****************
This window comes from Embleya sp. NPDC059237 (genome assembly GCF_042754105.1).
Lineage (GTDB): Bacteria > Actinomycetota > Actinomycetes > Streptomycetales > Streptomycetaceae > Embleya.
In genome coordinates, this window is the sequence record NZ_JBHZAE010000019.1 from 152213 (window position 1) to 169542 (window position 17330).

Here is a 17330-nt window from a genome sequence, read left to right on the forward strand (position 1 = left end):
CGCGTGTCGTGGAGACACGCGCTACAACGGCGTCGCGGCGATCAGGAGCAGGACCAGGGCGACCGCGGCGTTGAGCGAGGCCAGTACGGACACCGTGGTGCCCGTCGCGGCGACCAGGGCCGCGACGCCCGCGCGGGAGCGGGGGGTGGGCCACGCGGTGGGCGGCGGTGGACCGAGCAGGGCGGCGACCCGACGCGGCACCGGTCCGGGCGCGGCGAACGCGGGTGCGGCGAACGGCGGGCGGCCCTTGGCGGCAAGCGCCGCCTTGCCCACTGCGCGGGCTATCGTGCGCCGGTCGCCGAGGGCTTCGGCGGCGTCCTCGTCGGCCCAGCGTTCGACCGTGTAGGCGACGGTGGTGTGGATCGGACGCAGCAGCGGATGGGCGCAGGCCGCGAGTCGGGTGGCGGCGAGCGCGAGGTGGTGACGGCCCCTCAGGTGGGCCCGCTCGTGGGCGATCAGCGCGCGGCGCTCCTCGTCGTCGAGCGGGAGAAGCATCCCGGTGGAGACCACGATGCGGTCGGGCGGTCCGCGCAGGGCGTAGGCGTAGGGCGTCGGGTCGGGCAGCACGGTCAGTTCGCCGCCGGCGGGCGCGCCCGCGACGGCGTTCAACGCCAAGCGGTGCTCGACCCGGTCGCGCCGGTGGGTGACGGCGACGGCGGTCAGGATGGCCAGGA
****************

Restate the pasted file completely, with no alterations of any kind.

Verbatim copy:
This window comes from Embleya sp. NPDC059237 (genome assembly GCF_042754105.1).
Lineage (GTDB): Bacteria > Actinomycetota > Actinomycetes > Streptomycetales > Streptomycetaceae > Embleya.
In genome coordinates, this window is the sequence record NZ_JBHZAE010000019.1 from 152213 (window position 1) to 169542 (window position 17330).

Here is a 17330-nt window from a genome sequence, read left to right on the forward strand (position 1 = left end):
CGCGTGTCGTGGAGACACGCGCTACAACGGCGTCGCGGCGATCAGGAGCAGGACCAGGGCGACCGCGGCGTTGAGCGAGGCCAGTACGGACACCGTGGTGCCCGTCGCGGCGACCAGGGCCGCGACGCCCGCGCGGGAGCGGGGGGTGGGCCACGCGGTGGGCGGCGGTGGACCGAGCAGGGCGGCGACCCGACGCGGCACCGGTCCGGGCGCGGCGAACGCGGGTGCGGCGAACGGCGGGCGGCCCTTGGCGGCAAGCGCCGCCTTGCCCACTGCGCGGGCTATCGTGCGCCGGTCGCCGAGGGCTTCGGCGGCGTCCTCGTCGGCCCAGCGTTCGACCGTGTAGGCGACGGTGGTGTGGATCGGACGCAGCAGCGGATGGGCGCAGGCCGCGAGTCGGGTGGCGGCGAGCGCGAGGTGGTGACGGCCCCTCAGGTGGGCCCGCTCGTGGGCGATCAGCGCGCGGCGCTCCTCGTCGTCGAGCGGGAGAAGCATCCCGGTGGAGACCACGATGCGGTCGGGCGGTCCGCGCAGGGCGTAGGCGTAGGGCGTCGGGTCGGGCAGCACGGTCAGTTCGCCGCCGGCGGGCGCGCCCGCGACGGCGTTCAACGCCAAGCGGTGCTCGACCCGGTCGCGCCGGTGGGTGACGGCGACGGCGGTCAGGATGGCCAGGA